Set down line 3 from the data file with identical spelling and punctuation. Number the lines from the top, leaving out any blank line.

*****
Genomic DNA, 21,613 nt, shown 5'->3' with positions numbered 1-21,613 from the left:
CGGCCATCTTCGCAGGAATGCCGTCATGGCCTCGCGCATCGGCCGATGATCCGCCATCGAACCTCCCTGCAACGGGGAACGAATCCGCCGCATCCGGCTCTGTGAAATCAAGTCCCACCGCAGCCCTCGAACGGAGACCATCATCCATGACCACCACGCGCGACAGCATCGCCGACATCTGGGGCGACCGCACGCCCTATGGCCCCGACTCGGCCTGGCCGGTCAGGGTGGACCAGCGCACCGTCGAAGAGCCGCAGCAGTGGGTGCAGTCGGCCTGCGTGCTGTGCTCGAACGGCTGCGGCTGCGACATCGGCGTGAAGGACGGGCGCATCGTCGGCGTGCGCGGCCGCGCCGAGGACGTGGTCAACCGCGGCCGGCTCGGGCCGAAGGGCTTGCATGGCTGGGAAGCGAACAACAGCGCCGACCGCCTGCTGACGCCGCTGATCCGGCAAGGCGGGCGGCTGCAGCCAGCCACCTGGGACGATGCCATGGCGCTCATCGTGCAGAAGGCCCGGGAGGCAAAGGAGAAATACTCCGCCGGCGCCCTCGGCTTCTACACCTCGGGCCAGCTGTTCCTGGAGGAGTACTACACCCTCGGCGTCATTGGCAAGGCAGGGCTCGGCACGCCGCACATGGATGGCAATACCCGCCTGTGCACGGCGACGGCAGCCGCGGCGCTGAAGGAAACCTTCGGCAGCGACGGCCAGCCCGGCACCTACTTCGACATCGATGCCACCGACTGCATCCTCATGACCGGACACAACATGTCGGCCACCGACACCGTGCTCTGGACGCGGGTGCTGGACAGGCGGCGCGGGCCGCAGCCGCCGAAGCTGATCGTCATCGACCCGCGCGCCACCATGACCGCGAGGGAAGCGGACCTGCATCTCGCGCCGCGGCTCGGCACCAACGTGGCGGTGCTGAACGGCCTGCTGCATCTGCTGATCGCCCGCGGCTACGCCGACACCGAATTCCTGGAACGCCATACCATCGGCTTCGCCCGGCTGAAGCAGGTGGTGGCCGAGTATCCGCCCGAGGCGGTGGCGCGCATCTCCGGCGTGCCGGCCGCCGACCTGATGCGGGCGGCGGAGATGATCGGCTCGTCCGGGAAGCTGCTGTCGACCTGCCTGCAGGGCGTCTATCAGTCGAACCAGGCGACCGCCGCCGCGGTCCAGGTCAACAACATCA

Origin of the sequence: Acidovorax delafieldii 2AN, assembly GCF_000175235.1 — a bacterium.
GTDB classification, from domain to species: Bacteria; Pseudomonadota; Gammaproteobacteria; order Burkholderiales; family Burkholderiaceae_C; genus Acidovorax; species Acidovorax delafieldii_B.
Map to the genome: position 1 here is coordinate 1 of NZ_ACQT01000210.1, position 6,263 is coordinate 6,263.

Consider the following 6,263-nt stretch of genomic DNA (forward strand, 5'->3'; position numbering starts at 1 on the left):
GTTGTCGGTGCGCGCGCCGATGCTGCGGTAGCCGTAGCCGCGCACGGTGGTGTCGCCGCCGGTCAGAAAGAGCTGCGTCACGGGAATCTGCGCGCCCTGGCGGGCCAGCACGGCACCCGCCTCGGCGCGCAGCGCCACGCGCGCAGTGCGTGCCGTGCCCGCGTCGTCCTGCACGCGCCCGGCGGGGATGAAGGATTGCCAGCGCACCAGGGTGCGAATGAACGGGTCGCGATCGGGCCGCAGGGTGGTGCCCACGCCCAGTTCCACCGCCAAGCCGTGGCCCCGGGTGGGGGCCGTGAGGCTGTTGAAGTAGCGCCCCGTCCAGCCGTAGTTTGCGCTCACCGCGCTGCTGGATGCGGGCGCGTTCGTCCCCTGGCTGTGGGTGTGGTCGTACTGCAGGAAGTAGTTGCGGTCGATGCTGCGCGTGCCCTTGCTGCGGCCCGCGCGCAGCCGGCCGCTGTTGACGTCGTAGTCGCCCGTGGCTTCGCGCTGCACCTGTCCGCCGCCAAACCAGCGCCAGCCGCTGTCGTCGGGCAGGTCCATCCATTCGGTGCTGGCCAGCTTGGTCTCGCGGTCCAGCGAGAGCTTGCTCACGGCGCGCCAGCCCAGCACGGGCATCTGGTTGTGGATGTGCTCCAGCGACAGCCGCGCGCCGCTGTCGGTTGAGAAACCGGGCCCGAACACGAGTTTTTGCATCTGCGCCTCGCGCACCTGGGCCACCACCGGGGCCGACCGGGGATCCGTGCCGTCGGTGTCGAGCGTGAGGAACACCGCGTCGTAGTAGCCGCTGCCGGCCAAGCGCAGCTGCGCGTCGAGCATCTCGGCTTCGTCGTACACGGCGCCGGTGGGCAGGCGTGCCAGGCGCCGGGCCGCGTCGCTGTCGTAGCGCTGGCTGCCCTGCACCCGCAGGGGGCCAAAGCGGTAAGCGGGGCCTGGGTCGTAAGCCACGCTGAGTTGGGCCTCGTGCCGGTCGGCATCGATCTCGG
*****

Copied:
Origin of the sequence: Acidovorax delafieldii 2AN, assembly GCF_000175235.1 — a bacterium.